FF: I just wrapped the sitcom Kenan for NBC. I have a recurring role. I did not foresee that one coming, so that was a nice little cherry on top. I’ve been doing The Netflix Afterparty, which is really cool, with David Spade and London Hughes. And then I had all these movies—I think I’ve had five movies—come out in the last six months. (Laughs). Which is crazy, but it’s because I filmed all of them before the pandemic, and they all got held up, the release dates got pushed. They were supposed to originally come out at different times, and then, all of a sudden, it was just like, release the movies! (Laughs). People are like, “You’re everywhere.”

You seem to pop up in the most random of places. You’ve played janitors, grave diggers, a fairy gay mother…

Fortune Feimster dressed as an EMT
Fortune Feimster, photo from Netflix

FF: Now I need Hollywood to let me do more than be the fun pop-up that brings some laughs. I’m ready to really sink my teeth into some bigger roles. So hopefully, that’s coming.

Is that what you’ve been working toward?

FF: Yeah, I do a lot of development, I do a lot of writing, and I’ve sold a couple movies to Amblin (Entertainment). In the past, I’ve sold TV shows to ABC. So I’m trying to get one of those movies off the ground that we’ve written. We wrote another movie in quarantine that we hope to pitch around. I created those TV shows because I was trying to give myself an opportunity to like I said, be a bigger part of a show.

And I got to film my pilot for ABC, which is really cool, even though that didn’t move forward. It eventually led to me doing The Mindy Project. So now, with movies, I’ve been kind of focused on writing movies because I’ve been lucky to be in a lot of movies, especially lately. Sometimes in Hollywood, you just have to write that yourself.

So I have, in honor of Barb and Star Go to Vista Del Mar, this special little Barb and Star cup.

FF: I love it. That was one of my favorite movies to do. That was such a treat, seeing that come out. The only bummer is: that’s a movie you want to see with a house full of people in a theater. It’s one of those movies, I think, that is infectious, ’cause people are laughing (and) it makes other people start laughing, and you’re all laughing together. So I’m glad it came out (so) people can enjoy something silly during quarantine. But hopefully—I don’t know if you can, like, release the movie online and then also put it back in the theater. (Laughs).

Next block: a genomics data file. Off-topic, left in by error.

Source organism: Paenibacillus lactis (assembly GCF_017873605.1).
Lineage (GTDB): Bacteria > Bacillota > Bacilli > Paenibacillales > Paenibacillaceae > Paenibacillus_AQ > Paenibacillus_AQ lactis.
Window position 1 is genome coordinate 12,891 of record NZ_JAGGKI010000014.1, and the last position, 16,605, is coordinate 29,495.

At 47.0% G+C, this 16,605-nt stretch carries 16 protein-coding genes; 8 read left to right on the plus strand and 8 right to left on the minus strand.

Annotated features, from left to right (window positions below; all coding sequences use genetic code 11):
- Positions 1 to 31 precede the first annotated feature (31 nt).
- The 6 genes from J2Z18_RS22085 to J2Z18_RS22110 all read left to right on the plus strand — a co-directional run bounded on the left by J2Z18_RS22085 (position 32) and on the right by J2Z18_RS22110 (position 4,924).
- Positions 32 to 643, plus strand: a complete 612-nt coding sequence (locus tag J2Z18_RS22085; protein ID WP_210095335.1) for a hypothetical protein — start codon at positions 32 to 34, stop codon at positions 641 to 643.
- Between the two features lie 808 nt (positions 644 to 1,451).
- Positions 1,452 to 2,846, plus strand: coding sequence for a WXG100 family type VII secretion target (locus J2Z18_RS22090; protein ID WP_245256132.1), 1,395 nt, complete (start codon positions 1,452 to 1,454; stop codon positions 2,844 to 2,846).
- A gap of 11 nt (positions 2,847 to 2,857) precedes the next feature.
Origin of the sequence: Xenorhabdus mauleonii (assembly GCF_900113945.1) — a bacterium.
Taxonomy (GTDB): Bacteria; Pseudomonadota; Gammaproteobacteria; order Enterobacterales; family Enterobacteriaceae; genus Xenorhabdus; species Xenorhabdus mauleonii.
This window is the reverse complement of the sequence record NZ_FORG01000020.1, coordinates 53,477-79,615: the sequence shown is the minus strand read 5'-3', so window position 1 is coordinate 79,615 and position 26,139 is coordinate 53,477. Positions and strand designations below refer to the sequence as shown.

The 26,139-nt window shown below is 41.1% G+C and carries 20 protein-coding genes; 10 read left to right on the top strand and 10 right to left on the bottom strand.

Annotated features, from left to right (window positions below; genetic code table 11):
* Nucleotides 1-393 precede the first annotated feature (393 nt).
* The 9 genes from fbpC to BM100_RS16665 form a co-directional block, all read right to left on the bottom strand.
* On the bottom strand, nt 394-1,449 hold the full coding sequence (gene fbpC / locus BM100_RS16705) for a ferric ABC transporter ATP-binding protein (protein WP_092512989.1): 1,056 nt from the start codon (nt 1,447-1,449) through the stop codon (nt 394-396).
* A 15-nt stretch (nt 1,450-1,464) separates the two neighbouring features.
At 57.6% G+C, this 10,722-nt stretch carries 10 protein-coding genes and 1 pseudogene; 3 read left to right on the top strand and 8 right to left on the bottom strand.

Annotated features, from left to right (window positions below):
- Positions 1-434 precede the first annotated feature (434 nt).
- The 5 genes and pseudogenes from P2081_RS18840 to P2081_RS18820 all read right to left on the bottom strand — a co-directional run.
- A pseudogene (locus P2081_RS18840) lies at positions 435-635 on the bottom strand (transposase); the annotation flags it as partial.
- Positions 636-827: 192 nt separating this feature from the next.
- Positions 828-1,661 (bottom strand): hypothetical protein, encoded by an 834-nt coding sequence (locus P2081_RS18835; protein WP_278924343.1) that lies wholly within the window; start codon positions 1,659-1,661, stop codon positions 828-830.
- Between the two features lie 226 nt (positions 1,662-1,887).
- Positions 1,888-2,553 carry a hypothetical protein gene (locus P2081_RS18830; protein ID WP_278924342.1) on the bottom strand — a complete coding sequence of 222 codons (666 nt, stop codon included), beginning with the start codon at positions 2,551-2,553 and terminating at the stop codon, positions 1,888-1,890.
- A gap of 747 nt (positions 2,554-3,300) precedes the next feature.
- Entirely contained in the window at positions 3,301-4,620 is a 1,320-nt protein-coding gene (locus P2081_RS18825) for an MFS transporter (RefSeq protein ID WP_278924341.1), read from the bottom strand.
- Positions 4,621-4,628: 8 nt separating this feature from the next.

The movie’s gonna live on in gay cult film culture anyways, so every year, actually, it should get a theatrical release.

FF: I hope so. It does seem that gay men in particular really took to that movie, which makes me so happy. People either loved it and are obsessed with it, or they were like, “I hated it. I turned it off after 20 minutes.” And I just wanted to be like, “Well, maybe you aren’t the target audience.”

Did you know what you were getting yourself into when you signed up for that movie?

Fortune Feimster laughing
Fortune Feimster, photo by Lionsgate

FF: I knew that my part was pretty subdued. Like, we were the Talking Club and that we were sitting around, talking about ridiculous stuff. I was on a plane, and I read (the script), and I was cry-laughing reading this. Most scripts you’re just kind of going through like, “Yeah, that’s cute. That’s cute.” You know? But this had me crying. So I knew the movie was insane, and I was like, “God, how are they going to pull this off?” And I was like, “If they’re asking me to be in this movie, I’m being in this movie. It’s the best thing I’ve read in so long.”

Why Pinky? Is there a story behind your character’s name?

FF: There’s no backstory. There’s very little backstory on the Talking Club, which makes me want Kristen (Wiig) and Annie (Mumolo) to write a sequel, which also involves the Talking Club. I want the sequel to be them coming back from their trip, telling the Talking Club.

Do you know any women like Barb and Star or Pinky? Are you friends with any?

FF: Oh, gosh. I mean, I’ve hung out with plenty. I’m from the South, so those outfits are certainly, uh, not foreign to me. We’re all like, “These outfits are hysterical.” And people from home were like, “That’s what I wear.”

In addition to Barb and Star, of course, you’re in Yes Day. You play Jean, the paramedic. Is it safe to say that you probably shouldn’t be, um, driving an ambulance?